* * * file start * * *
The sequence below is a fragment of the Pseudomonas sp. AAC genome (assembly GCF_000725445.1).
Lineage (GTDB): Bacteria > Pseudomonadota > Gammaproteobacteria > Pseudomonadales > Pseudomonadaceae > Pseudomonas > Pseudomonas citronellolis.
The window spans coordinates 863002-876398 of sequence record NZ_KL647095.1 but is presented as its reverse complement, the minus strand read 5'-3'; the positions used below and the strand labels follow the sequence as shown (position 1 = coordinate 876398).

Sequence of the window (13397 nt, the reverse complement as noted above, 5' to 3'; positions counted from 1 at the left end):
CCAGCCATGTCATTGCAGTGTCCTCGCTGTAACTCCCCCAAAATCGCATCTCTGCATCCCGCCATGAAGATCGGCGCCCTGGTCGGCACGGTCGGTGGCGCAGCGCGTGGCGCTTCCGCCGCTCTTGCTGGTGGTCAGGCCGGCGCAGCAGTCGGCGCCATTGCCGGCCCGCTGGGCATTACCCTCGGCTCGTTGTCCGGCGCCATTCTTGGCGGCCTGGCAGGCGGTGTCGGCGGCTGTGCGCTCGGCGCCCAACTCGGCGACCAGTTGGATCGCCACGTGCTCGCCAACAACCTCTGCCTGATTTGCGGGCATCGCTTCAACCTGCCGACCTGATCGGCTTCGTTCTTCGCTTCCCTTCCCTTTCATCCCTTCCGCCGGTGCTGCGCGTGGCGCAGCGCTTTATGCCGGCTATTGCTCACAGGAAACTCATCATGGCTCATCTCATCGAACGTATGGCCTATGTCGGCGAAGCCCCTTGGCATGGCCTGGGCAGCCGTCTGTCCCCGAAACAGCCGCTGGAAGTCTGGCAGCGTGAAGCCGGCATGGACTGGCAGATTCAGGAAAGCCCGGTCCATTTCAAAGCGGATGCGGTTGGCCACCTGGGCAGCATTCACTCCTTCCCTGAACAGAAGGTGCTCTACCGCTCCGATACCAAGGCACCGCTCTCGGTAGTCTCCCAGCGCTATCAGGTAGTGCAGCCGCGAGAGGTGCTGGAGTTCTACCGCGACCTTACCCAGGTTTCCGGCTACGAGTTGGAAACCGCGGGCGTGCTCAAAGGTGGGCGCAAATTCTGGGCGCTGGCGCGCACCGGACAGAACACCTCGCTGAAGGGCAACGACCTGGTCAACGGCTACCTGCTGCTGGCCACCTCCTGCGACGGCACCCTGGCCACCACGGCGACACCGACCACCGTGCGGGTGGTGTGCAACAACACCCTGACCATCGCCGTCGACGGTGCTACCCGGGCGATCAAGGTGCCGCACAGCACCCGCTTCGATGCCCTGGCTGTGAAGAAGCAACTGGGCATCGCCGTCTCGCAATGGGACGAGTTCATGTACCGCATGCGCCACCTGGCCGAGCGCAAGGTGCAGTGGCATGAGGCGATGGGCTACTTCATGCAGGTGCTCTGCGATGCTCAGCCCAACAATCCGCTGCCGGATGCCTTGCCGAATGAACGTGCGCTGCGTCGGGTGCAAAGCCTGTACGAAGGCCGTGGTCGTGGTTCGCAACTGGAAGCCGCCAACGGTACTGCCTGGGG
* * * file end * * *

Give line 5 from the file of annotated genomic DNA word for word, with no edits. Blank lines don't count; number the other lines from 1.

CCAGCCATGTCATTGCAGTGTCCTCGCTGTAACTCCCCCAAAATCGCATCTCTGCATCCCGCCATGAAGATCGGCGCCCTGGTCGGCACGGTCGGTGGCGCAGCGCGTGGCGCTTCCGCCGCTCTTGCTGGTGGTCAGGCCGGCGCAGCAGTCGGCGCCATTGCCGGCCCGCTGGGCATTACCCTCGGCTCGTTGTCCGGCGCCATTCTTGGCGGCCTGGCAGGCGGTGTCGGCGGCTGTGCGCTCGGCGCCCAACTCGGCGACCAGTTGGATCGCCACGTGCTCGCCAACAACCTCTGCCTGATTTGCGGGCATCGCTTCAACCTGCCGACCTGATCGGCTTCGTTCTTCGCTTCCCTTCCCTTTCATCCCTTCCGCCGGTGCTGCGCGTGGCGCAGCGCTTTATGCCGGCTATTGCTCACAGGAAACTCATCATGGCTCATCTCATCGAACGTATGGCCTATGTCGGCGAAGCCCCTTGGCATGGCCTGGGCAGCCGTCTGTCCCCGAAACAGCCGCTGGAAGTCTGGCAGCGTGAAGCCGGCATGGACTGGCAGATTCAGGAAAGCCCGGTCCATTTCAAAGCGGATGCGGTTGGCCACCTGGGCAGCATTCACTCCTTCCCTGAACAGAAGGTGCTCTACCGCTCCGATACCAAGGCACCGCTCTCGGTAGTCTCCCAGCGCTATCAGGTAGTGCAGCCGCGAGAGGTGCTGGAGTTCTACCGCGACCTTACCCAGGTTTCCGGCTACGAGTTGGAAACCGCGGGCGTGCTCAAAGGTGGGCGCAAATTCTGGGCGCTGGCGCGCACCGGACAGAACACCTCGCTGAAGGGCAACGACCTGGTCAACGGCTACCTGCTGCTGGCCACCTCCTGCGACGGCACCCTGGCCACCACGGCGACACCGACCACCGTGCGGGTGGTGTGCAACAACACCCTGACCATCGCCGTCGACGGTGCTACCCGGGCGATCAAGGTGCCGCACAGCACCCGCTTCGATGCCCTGGCTGTGAAGAAGCAACTGGGCATCGCCGTCTCGCAATGGGACGAGTTCATGTACCGCATGCGCCACCTGGCCGAGCGCAAGGTGCAGTGGCATGAGGCGATGGGCTACTTCATGCAGGTGCTCTGCGATGCTCAGCCCAACAATCCGCTGCCGGATGCCTTGCCGAATGAACGTGCGCTGCGTCGGGTGCAAAGCCTGTACGAAGGCCGTGGTCGTGGTTCGCAACTGGAAGCCGCCAACGGTACTGCCTGGGG